With the arrival of Windows 10, phones, tablets, PCs, and Xbox One consoles can all download apps from its universal app store. This strategy leverages Microsoft's (NASDAQ:MSFT) strength in PCs to increase the number of apps for weaker platforms like tablets and phones.
However, Microsoft plans to expand that "One Windows" app ecosystem beyond its own walls by encouraging Android and iOS developers to port their apps to Windows with a tool known as "Windows Bridge." Windows Bridge for Android remains in a private beta, but the iOS version recently entered its first public preview. Microsoft expects the final versions to be launched in the fall.
Microsoft's app problem
In the past, Microsoft's app strategy was a mess. It had one app store for Windows Phones, and another one for Windows 8/RT devices.
This was further complicated by the fact that Windows RT devices, which ran on ARM-licensed processors, couldn't run older Windows software for x86 devices. Due to the fact that Windows Phones, Windows 8, and Windows RT were all unpopular operating systems, developers shunned Windows apps.
At the beginning of 2015, the combined Windows Store had 560,000 apps, compared to over 1.4 million apps in Apple's App Store and the Google Play Store. Apple and Google both take a 30% cut of sales, while Microsoft retains 20% to 30%, depending on cumulative sales.
Last quarter, Microsoft reported that its Windows OEM revenue declined 22% annually, or $683 million, due to PC market declines and anticipation for the launch of Windows 10. Since that slump will likely continue with free Windows 10 upgrades, Microsoft can use app store revenues to slightly offset those declines.
Apple reported that its apps generated over $10 billion in revenue for developers in 2014 after it took its 30% cut, or about $4.3 billion. Last June, Google stated that it paid over $5 billion to developers over the previous 15 months, implying that it retained roughly $2 billion.
Microsoft doesn't disclose exactly how much revenue its Windows Store generates. But based on Windows Phone's 3% market share in smartphones and Windows 8/8.1's 16% share in PCs, it probably isn't a meaningful figure yet. But if Windows 10 consolidates the Windows market and blurs the lines between PCs and mobile devices, that figure could rise.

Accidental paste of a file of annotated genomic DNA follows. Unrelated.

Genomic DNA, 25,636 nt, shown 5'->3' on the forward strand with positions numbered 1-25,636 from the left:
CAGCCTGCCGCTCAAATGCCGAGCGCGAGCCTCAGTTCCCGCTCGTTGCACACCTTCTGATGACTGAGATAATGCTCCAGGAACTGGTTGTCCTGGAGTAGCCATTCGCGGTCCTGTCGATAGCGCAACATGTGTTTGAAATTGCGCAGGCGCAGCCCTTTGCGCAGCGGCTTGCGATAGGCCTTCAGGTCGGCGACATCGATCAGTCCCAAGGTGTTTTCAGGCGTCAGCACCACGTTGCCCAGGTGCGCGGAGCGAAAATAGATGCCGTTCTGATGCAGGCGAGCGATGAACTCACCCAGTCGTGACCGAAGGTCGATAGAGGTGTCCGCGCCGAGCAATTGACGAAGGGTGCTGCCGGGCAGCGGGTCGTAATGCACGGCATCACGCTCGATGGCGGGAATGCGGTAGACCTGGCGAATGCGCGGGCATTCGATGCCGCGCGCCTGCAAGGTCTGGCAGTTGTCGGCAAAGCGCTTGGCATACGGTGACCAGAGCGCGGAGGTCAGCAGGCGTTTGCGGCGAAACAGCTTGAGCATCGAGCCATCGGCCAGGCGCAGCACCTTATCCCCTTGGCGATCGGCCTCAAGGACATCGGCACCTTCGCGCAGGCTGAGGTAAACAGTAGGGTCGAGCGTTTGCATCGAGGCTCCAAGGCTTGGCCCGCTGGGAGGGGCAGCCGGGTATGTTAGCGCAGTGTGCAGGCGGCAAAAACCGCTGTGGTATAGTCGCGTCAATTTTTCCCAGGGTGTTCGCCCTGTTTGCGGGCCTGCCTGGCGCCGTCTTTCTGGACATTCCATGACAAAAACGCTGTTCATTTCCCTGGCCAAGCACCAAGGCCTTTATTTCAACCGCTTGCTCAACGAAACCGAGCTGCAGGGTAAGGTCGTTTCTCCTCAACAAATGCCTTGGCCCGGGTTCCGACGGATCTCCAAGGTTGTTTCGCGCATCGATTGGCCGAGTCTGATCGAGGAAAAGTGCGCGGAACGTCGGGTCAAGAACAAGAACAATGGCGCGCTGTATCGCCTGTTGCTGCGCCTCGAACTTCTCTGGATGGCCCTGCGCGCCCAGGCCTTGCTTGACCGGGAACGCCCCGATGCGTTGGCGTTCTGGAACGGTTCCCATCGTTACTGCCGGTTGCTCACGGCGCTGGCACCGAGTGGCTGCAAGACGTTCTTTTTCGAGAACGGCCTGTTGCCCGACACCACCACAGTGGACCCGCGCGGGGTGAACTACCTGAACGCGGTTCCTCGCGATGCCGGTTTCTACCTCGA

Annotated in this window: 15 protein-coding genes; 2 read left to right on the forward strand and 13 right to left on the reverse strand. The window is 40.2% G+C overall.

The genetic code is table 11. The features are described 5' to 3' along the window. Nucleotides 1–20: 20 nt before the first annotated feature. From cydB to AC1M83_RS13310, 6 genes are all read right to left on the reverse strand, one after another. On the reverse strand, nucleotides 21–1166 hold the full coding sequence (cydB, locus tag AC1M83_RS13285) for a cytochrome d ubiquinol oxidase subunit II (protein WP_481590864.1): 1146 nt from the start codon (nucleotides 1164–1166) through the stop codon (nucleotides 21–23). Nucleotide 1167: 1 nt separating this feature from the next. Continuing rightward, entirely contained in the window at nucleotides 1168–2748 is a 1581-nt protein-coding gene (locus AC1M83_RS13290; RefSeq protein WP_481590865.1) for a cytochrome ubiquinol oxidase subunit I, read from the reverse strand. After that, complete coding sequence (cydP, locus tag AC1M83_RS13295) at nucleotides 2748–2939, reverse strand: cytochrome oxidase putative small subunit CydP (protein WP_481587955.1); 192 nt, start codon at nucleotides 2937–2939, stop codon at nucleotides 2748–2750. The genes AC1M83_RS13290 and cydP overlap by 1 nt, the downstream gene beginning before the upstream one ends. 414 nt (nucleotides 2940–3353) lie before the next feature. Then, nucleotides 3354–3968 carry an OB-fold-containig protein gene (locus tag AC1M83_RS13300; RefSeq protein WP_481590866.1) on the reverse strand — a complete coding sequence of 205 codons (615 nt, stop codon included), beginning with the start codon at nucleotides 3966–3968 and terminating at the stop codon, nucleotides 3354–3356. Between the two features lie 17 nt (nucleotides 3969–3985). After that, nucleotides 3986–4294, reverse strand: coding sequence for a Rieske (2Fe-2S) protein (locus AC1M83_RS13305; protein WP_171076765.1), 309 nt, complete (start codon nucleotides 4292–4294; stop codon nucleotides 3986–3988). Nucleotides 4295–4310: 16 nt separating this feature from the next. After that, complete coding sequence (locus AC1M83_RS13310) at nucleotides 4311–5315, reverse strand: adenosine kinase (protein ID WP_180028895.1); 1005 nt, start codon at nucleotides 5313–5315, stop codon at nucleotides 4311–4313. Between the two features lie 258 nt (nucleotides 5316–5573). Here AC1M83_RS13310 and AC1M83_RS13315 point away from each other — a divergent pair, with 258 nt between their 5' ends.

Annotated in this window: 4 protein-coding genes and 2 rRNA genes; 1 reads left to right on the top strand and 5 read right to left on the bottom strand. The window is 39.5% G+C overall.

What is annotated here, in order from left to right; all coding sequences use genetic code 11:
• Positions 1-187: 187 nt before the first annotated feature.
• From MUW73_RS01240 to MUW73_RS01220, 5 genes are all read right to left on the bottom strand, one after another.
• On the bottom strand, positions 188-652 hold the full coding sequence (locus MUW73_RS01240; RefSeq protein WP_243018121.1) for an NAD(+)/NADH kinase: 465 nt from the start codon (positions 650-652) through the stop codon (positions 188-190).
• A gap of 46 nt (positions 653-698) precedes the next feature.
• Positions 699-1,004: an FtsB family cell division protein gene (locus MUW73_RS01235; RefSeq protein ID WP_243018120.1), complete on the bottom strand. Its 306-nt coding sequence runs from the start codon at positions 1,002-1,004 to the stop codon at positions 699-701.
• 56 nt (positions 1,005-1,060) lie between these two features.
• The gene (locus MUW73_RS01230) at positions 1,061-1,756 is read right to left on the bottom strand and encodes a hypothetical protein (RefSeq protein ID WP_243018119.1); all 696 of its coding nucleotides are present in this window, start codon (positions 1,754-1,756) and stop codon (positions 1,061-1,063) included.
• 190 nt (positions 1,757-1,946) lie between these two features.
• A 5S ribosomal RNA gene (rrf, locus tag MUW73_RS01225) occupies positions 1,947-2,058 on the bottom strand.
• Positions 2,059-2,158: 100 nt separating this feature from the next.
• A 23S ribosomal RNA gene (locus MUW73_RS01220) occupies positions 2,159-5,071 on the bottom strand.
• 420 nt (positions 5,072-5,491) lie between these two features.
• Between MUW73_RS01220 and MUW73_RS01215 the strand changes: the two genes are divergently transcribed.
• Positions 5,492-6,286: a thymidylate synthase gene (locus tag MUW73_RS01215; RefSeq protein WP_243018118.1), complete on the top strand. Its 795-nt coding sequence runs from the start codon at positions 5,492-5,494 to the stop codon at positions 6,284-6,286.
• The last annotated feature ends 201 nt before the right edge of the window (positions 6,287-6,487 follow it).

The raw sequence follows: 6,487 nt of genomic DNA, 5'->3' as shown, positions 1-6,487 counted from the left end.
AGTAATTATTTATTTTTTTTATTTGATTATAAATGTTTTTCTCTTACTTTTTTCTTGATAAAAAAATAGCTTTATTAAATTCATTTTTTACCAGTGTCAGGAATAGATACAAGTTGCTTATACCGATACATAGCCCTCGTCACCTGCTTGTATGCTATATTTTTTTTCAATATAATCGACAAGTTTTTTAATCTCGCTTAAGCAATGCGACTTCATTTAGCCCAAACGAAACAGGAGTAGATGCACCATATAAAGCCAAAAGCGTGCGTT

Microsoft CEO Satya Nadella recently claimed that Windows 10 will be installed on one billion devices within the next three years. That's a big figure, but we should remember that Apple sold its billionth iOS device back in January, and annual Android shipments topped one billion last year. However, Nadella's declaration likely got the attention of developers, who can now bring their apps to Windows phones, tablets, PCs, and Xbox consoles with Windows Bridge.
Microsoft's strategy is clever, but it also has some obvious weaknesses. Many touch-screen apps won't work well on non-touch PCs or Xbox Ones. Mobile apps would also look terrible on large monitors and TVs if they're stretched out without boosting the resolution.
Unless those apps are carefully optimized and approved, the Windows Store could be flooded by low-quality apps. This already happened once, after Microsoft offered $100 for apps submitted to the Windows Store in 2013. As a result, Microsoft spent the following two years clearing out poor apps and tightening up its approval standards.
A solid start
Microsoft probably won't close the "app gap" with Apple and Google in the app store anytime soon, but launching a universal app store for Windows 10 and simplifying the conversion process are clearly steps in the right direction.
Instead of exposing its weaknesses with a confusing app store for its unpopular phones and tablets, it's highlighting the strength and simplicity of a "One Windows" ecosystem. These moves could generate additional app revenue and help Microsoft gradually reduce its dependence on Windows licenses.
Leo Sun owns shares of Apple. The Motley Fool recommends Apple, Google (A shares), and Google (C shares). The Motley Fool owns shares of Apple, Google (A shares), Google (C shares), and Microsoft. Try any of our Foolish newsletter services free for 30 days. We Fools may not all hold the same opinions, but we all believe that considering a diverse range of insights makes us better investors. The Motley Fool has a disclosure policy.